Album Review: Profanatica – Crux Simplex


The label “blackened death metal” gets slapped on tons of bands, but have you ever come across a single “deathened black metal” band? Profanatica may be your first, and better late than never. The American black metal pioneers have been defiling everything sacred since the Bush presidency, and that’s Bush Senior.

Crux Simplex, the duo’s sixth full-length, is another formidable representation of their distinctly regional style. European black metal is synonymous with its dark, storied, and melancholic roots; U.S. black metal is just plain evil. This particular 10-track concept album scoffs at the first 10 stations of the cross, with the first half’s worth of songs being told from Jesus Christ’s perspective.

“Condemned to Unholy Death” sets the mood with cryptic synths, traveling back in time to the historic event. Its riffs are blasphemous, and the sound is reminiscent of early ’90s goregrind. Founding member, drummer, and lead vocalist Paul Ledney’s blood-curdling scream narrates the action elegantly.

“Take Up the Cross’s” slithery tremolo riffs get in on the act, generating imagery of serpents surrounding and plotting. You’ll catch Ledney transforming into a dehydrated demon in “The First Fall,” as he takes a vocal lead over drums at the tail end. The track’s main groove is morbidly seductive via his bell cymbal rolls, jangling a hypnotic spell.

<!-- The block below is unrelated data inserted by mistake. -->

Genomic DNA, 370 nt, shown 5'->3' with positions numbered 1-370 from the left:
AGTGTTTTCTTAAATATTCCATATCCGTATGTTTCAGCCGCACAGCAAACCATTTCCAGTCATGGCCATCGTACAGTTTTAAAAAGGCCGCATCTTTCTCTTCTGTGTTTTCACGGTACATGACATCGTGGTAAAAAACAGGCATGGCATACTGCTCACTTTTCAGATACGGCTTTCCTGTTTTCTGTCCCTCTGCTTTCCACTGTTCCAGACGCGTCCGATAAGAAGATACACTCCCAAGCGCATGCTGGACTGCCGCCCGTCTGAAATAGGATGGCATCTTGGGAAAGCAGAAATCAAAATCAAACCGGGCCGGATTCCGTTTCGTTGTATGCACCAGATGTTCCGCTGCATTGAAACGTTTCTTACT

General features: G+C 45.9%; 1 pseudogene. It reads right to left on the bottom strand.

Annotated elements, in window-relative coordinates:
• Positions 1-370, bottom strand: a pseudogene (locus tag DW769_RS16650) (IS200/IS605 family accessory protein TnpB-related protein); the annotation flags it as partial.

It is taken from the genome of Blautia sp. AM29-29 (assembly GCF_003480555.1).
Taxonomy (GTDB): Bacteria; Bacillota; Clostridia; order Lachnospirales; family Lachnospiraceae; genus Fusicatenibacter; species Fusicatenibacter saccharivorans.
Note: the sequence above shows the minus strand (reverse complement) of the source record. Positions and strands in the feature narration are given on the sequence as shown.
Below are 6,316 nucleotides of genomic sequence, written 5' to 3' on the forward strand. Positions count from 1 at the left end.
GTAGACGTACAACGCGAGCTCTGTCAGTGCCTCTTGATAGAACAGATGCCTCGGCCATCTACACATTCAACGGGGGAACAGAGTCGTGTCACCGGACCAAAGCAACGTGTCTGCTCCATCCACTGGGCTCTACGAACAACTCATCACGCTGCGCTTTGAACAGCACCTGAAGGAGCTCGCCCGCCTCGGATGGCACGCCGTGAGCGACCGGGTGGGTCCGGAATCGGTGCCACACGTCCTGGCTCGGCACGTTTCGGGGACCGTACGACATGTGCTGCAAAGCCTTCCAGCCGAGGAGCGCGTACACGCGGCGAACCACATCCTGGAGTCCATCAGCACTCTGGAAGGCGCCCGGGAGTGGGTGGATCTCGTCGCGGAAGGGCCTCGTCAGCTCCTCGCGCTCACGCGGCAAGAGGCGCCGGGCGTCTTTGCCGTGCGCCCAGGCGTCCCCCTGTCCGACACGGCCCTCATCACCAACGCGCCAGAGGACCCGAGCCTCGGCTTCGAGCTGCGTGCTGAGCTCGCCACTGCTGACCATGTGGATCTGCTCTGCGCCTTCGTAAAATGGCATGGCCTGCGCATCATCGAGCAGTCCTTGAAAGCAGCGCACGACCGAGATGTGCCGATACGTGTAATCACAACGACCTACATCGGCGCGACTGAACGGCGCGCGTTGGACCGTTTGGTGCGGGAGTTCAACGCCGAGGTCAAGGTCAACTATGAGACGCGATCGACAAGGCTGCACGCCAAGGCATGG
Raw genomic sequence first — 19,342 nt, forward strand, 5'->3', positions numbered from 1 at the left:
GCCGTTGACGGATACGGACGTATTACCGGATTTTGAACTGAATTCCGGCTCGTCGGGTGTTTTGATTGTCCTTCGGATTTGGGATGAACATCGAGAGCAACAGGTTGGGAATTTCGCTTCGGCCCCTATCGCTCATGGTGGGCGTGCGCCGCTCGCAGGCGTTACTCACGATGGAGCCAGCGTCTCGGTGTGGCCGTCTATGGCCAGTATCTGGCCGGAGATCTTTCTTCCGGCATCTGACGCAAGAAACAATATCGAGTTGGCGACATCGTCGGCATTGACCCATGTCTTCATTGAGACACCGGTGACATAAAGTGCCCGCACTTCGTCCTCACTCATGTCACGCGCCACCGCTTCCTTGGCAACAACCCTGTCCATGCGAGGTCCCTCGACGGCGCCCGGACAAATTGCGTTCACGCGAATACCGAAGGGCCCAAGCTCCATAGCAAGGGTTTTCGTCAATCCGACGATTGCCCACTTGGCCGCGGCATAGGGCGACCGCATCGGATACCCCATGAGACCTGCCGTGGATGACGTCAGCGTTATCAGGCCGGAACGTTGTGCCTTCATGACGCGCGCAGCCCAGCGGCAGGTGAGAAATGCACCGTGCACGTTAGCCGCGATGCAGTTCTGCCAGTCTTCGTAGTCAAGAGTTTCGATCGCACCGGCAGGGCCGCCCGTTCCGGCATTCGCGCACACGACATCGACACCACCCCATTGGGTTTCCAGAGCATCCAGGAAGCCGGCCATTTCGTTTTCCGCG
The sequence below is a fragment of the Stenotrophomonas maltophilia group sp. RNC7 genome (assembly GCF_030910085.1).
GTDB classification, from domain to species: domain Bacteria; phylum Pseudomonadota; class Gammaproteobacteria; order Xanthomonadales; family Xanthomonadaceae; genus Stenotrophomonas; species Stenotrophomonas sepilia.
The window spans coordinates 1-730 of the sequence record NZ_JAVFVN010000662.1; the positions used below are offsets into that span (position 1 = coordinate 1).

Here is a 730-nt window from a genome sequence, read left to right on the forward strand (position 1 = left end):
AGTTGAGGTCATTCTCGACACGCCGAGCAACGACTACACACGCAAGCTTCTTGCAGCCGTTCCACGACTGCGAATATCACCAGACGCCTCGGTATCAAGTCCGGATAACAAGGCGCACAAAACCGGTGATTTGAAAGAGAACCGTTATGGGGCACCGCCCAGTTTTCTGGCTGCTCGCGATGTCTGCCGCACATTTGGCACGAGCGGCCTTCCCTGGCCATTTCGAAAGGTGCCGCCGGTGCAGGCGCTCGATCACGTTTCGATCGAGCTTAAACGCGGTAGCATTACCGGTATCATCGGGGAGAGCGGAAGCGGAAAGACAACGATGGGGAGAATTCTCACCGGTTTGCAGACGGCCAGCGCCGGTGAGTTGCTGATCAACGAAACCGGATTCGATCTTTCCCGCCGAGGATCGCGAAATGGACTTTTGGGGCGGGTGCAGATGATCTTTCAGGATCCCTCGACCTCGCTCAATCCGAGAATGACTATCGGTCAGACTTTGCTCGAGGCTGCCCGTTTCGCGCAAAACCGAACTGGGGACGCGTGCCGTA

“Compelled By Romans” is a doomy antagonizer. Rung-out chords and deepened vocals convey its wicked message. One then has to acknowledge the blatant disrespect behind “Wipe the Fucking Face of Jesus.” The title alone is offensive enough, let alone its hectic down-beat blasts and sinful breakdown.

The tremolo riff in the chorus of “The Third Fall” almost mimics the heavy-breathing Christ must have been laboring through by this endpoint in his mortal journey. Ledney’s “fuck your weak flesh” vocal intro to the release’s closer, “Division of Robes,” lays one of the final insults down. The record concludes with noble synths, choruses, horns, and chimes. It’s a humbling end.

Profanatica aren’t pulling any punches on this record; the lyrical concepts are as vitriolic and storytelling as they come. The malevolent vibes ring true throughout the entire composition—no rest for the wicked here. Grab Crux Simplex, the latest spit in the face of organized religion by Paul Ledney, when it releases on September 22 via Season Of Mist Records.

Buy the album here.

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